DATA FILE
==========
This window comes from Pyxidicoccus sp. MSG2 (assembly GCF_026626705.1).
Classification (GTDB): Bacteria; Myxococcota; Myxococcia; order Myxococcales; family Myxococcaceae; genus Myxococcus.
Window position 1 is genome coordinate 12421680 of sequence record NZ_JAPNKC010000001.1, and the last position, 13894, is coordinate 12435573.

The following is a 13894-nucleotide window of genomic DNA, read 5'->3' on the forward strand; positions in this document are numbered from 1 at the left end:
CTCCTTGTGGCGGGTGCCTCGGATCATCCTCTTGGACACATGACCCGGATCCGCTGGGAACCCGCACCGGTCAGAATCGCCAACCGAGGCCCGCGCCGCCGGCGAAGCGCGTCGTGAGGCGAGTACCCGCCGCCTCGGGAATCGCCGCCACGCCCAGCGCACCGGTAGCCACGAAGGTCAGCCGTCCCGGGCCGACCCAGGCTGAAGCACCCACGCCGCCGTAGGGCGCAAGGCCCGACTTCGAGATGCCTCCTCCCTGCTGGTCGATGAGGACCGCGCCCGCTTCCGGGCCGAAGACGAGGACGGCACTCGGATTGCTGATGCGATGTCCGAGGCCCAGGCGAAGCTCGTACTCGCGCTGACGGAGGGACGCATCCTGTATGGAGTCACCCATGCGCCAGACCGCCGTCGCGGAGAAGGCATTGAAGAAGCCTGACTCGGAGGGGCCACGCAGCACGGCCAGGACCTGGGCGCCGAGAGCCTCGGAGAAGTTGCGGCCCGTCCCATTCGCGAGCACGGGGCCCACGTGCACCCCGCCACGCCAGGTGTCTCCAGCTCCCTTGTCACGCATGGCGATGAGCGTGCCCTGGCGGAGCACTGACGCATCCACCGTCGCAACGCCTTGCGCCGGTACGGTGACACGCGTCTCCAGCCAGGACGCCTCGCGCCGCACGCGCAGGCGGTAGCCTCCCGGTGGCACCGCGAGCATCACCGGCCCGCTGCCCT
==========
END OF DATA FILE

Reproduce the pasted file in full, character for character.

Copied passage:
This window comes from Pyxidicoccus sp. MSG2 (assembly GCF_026626705.1).
Classification (GTDB): Bacteria; Myxococcota; Myxococcia; order Myxococcales; family Myxococcaceae; genus Myxococcus.
Window position 1 is genome coordinate 12421680 of sequence record NZ_JAPNKC010000001.1, and the last position, 13894, is coordinate 12435573.

The following is a 13894-nucleotide window of genomic DNA, read 5'->3' on the forward strand; positions in this document are numbered from 1 at the left end:
CTCCTTGTGGCGGGTGCCTCGGATCATCCTCTTGGACACATGACCCGGATCCGCTGGGAACCCGCACCGGTCAGAATCGCCAACCGAGGCCCGCGCCGCCGGCGAAGCGCGTCGTGAGGCGAGTACCCGCCGCCTCGGGAATCGCCGCCACGCCCAGCGCACCGGTAGCCACGAAGGTCAGCCGTCCCGGGCCGACCCAGGCTGAAGCACCCACGCCGCCGTAGGGCGCAAGGCCCGACTTCGAGATGCCTCCTCCCTGCTGGTCGATGAGGACCGCGCCCGCTTCCGGGCCGAAGACGAGGACGGCACTCGGATTGCTGATGCGATGTCCGAGGCCCAGGCGAAGCTCGTACTCGCGCTGACGGAGGGACGCATCCTGTATGGAGTCACCCATGCGCCAGACCGCCGTCGCGGAGAAGGCATTGAAGAAGCCTGACTCGGAGGGGCCACGCAGCACGGCCAGGACCTGGGCGCCGAGAGCCTCGGAGAAGTTGCGGCCCGTCCCATTCGCGAGCACGGGGCCCACGTGCACCCCGCCACGCCAGGTGTCTCCAGCTCCCTTGTCACGCATGGCGATGAGCGTGCCCTGGCGGAGCACTGACGCATCCACCGTCGCAACGCCTTGCGCCGGTACGGTGACACGCGTCTCCAGCCAGGACGCCTCGCGCCGCACGCGCAGGCGGTAGCCTCCCGGTGGCACCGCGAGCATCACCGGCCCGCTGCCCT